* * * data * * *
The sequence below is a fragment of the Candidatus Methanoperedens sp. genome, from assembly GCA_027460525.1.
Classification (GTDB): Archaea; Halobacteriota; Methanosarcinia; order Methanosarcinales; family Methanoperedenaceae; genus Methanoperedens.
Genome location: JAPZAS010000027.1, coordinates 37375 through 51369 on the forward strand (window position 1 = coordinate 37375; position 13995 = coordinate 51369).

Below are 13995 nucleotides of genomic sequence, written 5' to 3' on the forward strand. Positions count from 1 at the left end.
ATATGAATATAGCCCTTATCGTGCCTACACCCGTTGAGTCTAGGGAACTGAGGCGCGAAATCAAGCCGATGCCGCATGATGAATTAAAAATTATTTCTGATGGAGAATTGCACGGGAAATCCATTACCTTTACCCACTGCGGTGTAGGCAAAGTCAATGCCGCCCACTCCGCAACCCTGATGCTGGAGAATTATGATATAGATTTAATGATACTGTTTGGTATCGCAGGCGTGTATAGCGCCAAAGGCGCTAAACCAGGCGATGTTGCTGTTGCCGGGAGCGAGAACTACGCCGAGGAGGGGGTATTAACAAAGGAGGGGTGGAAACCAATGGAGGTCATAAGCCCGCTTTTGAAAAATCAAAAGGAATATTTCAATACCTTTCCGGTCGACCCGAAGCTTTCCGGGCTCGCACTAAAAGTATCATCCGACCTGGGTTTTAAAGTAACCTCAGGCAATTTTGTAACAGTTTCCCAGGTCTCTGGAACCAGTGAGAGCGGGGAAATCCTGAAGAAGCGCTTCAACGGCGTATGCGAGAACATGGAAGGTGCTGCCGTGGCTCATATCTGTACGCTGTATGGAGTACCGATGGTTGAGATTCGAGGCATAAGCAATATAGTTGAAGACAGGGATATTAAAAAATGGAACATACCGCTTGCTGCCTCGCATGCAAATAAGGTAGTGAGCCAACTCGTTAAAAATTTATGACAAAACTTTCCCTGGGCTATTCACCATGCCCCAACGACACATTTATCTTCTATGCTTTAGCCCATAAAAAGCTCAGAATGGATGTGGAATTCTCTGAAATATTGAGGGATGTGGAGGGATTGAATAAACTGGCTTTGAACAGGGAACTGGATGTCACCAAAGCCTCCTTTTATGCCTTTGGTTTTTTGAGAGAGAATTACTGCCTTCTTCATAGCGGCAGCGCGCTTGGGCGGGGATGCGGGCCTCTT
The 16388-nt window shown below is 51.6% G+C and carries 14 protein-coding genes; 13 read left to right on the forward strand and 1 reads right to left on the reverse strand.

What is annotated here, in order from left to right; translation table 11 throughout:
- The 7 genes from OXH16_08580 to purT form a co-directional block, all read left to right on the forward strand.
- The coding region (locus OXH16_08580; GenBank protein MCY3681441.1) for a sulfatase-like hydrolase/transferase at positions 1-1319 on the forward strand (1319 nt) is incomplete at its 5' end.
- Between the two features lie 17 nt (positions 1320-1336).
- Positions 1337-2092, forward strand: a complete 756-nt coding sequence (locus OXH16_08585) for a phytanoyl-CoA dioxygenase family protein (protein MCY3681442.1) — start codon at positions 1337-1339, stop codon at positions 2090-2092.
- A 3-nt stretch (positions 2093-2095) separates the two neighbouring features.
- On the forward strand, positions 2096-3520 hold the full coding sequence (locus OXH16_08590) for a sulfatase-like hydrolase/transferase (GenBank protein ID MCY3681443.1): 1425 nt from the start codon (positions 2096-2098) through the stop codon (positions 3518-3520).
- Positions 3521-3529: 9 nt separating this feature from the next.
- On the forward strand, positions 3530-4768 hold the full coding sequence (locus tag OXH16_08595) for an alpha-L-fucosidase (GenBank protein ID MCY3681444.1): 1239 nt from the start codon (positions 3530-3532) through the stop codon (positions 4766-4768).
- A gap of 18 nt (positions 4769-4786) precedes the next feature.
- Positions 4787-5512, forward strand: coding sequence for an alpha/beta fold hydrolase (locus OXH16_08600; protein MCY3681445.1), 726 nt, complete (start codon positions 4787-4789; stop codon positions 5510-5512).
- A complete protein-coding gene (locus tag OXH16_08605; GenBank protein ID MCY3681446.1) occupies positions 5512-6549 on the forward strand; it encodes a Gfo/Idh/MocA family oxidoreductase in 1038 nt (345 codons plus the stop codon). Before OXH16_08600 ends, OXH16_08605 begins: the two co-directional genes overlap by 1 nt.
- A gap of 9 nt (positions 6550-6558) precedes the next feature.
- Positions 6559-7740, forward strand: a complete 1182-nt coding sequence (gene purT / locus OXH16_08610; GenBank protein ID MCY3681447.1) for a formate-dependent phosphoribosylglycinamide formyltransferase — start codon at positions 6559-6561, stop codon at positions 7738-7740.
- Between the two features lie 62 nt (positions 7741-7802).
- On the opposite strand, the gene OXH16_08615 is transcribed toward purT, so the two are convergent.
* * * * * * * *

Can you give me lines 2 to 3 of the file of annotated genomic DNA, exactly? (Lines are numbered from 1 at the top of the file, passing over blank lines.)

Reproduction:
Classification (GTDB): Archaea; Halobacteriota; Methanosarcinia; order Methanosarcinales; family Methanoperedenaceae; genus Methanoperedens.
Genome location: JAPZAS010000027.1, coordinates 37375 through 51369 on the forward strand (window position 1 = coordinate 37375; position 13995 = coordinate 51369).